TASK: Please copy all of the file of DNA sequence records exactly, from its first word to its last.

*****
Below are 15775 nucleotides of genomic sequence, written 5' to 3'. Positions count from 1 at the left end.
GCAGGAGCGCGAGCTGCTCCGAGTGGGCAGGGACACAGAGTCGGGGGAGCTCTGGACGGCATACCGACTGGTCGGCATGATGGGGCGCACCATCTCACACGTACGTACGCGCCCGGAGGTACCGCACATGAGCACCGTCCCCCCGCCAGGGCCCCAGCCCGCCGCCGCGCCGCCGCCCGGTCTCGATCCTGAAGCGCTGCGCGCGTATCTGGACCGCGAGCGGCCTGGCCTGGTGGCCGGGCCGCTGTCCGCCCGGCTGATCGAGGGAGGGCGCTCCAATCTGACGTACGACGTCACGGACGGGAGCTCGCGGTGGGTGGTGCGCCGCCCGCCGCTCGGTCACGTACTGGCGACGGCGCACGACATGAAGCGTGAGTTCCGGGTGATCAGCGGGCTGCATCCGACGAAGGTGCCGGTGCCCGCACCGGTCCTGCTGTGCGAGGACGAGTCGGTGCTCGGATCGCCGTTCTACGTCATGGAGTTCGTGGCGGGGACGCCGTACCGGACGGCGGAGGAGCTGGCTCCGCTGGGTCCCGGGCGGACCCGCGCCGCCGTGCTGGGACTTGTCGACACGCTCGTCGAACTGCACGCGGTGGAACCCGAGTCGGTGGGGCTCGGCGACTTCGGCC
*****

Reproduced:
Below are 15775 nucleotides of genomic sequence, written 5' to 3'. Positions count from 1 at the left end.
GCAGGAGCGCGAGCTGCTCCGAGTGGGCAGGGACACAGAGTCGGGGGAGCTCTGGACGGCATACCGACTGGTCGGCATGATGGGGCGCACCATCTCACACGTACGTACGCGCCCGGAGGTACCGCACATGAGCACCGTCCCCCCGCCAGGGCCCCAGCCCGCCGCCGCGCCGCCGCCCGGTCTCGATCCTGAAGCGCTGCGCGCGTATCTGGACCGCGAGCGGCCTGGCCTGGTGGCCGGGCCGCTGTCCGCCCGGCTGATCGAGGGAGGGCGCTCCAATCTGACGTACGACGTCACGGACGGGAGCTCGCGGTGGGTGGTGCGCCGCCCGCCGCTCGGTCACGTACTGGCGACGGCGCACGACATGAAGCGTGAGTTCCGGGTGATCAGCGGGCTGCATCCGACGAAGGTGCCGGTGCCCGCACCGGTCCTGCTGTGCGAGGACGAGTCGGTGCTCGGATCGCCGTTCTACGTCATGGAGTTCGTGGCGGGGACGCCGTACCGGACGGCGGAGGAGCTGGCTCCGCTGGGTCCCGGGCGGACCCGCGCCGCCGTGCTGGGACTTGTCGACACGCTCGTCGAACTGCACGCGGTGGAACCCGAGTCGGTGGGGCTCGGCGACTTCGGCC